In general, examiners will not adjust exam scoring based on equipment (with the exception of adjusting downward). Part of the exam is bringing equipment suitable to the task. L3 is about all slopes under all conditions. Thus, by definition, park skis are generally not "suitable" for a level 3 exam. Neither are super fat powder skis. Such is life.

That said, neither are you expected to show up at Mammoth with 5 sets of skis for 5 different slope conditions/tasks or change gear in mid run. No matter what equipment you you bring, you will generally catch a little slack when you transition from 3 feet of powder to solid ice in the same run (which I've encountered at Mammoth). Nonetheless, I know several examiners that would go out of their way to put such a run together. Sure they would cut you slack, but they still would want to see who can handle this and how.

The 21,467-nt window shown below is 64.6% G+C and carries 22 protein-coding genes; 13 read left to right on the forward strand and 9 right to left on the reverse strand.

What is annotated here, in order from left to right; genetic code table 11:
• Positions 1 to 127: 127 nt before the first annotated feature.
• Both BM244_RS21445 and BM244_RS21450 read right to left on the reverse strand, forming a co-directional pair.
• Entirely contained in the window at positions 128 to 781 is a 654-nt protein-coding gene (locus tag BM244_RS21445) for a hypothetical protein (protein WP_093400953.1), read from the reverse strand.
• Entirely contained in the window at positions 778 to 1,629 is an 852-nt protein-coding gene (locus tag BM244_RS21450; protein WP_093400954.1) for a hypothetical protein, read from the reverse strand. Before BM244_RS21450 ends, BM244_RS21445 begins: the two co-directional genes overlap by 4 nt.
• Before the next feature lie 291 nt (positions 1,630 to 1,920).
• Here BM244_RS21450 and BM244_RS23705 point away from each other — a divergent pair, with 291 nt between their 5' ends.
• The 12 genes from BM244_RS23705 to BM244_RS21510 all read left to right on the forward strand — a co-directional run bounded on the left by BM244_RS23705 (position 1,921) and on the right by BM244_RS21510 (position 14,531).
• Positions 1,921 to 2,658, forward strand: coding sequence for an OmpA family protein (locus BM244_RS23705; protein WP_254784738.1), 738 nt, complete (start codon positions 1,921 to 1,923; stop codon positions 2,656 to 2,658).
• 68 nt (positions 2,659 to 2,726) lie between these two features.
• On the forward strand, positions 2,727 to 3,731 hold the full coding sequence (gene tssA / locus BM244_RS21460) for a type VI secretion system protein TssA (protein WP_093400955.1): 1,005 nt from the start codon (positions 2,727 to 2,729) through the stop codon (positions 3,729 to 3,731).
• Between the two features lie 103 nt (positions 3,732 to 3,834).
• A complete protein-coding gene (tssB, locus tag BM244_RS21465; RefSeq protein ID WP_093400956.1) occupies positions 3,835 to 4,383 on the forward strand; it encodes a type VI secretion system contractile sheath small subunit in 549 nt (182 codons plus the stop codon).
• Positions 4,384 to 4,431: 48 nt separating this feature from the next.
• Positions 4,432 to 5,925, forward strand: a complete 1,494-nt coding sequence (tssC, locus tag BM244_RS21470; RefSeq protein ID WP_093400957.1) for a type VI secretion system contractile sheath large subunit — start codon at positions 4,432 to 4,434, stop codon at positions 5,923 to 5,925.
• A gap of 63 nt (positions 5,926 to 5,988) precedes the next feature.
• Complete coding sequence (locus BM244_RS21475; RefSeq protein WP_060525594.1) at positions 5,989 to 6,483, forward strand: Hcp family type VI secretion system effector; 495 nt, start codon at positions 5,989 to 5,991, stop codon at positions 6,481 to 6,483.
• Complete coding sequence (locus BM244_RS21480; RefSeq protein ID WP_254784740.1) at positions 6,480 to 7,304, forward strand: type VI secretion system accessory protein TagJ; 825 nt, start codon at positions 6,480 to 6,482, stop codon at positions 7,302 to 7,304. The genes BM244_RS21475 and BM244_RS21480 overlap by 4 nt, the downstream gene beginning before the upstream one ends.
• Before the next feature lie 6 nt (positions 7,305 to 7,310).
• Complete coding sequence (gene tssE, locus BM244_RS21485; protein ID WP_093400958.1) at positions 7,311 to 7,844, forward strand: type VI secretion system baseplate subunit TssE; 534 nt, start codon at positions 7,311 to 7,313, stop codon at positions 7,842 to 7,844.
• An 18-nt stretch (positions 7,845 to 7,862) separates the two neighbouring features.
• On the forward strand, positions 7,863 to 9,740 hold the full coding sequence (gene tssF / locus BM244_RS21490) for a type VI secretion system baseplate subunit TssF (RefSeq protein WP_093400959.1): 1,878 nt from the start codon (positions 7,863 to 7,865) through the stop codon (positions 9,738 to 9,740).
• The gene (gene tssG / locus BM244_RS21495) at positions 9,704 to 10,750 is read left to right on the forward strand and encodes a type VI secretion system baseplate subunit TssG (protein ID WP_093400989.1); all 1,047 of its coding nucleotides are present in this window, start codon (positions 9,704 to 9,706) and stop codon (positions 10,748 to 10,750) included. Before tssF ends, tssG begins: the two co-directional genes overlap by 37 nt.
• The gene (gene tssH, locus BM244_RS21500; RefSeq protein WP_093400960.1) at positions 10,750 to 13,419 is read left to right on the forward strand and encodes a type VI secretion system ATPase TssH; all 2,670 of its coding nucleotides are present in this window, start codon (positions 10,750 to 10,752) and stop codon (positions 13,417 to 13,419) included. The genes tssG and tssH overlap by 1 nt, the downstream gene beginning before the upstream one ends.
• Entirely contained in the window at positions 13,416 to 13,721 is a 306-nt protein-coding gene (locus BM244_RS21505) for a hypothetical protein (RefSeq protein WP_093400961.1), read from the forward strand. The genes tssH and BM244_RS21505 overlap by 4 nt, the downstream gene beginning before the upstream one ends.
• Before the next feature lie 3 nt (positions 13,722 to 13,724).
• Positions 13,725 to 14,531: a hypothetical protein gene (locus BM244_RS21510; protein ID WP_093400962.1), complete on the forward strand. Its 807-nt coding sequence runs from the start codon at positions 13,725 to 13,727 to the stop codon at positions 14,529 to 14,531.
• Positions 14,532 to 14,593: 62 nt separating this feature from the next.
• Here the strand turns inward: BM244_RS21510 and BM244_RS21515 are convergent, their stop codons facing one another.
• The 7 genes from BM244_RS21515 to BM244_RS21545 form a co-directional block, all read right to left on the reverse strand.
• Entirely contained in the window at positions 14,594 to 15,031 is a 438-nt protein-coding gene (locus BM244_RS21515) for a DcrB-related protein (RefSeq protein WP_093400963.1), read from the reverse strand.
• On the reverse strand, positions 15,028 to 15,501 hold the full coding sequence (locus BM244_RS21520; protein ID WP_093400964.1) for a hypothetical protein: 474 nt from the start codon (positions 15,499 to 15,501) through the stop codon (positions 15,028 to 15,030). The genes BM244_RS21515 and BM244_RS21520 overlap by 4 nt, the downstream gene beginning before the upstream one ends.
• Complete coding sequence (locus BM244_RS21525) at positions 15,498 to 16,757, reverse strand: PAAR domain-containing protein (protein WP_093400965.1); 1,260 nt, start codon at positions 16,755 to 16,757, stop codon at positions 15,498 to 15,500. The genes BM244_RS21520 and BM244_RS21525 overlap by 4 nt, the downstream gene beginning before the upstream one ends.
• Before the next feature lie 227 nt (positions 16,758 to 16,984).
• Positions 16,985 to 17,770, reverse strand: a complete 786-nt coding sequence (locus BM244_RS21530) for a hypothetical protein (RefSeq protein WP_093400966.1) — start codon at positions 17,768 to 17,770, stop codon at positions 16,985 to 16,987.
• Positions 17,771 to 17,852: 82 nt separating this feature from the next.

As long as your park skis were not mounted in the middle, I'd say that it would be possible to pass L3, in theory. It should be possible to demonstrate the proper movements, hit all the visual cues and get those skis to perform. But you would at least be making the task harder and likely be begging for an examiner to flunk you simply because of the equipment choice (even though they should not flunk you outright ONLY for this reason). Why stack the odds against success?

You've come to the right conclusion to get new gear. Mid fats are fine. Get something/anything labelled "all mountain" that you like and don't worry about it. And if it snows 5 feet and you show up in rental fatties and huge grin, do not WHINE when the bastard manages to find the one spot on the mountain where the wind has blown the good stuff off and left boilerplate.
post #5 of 20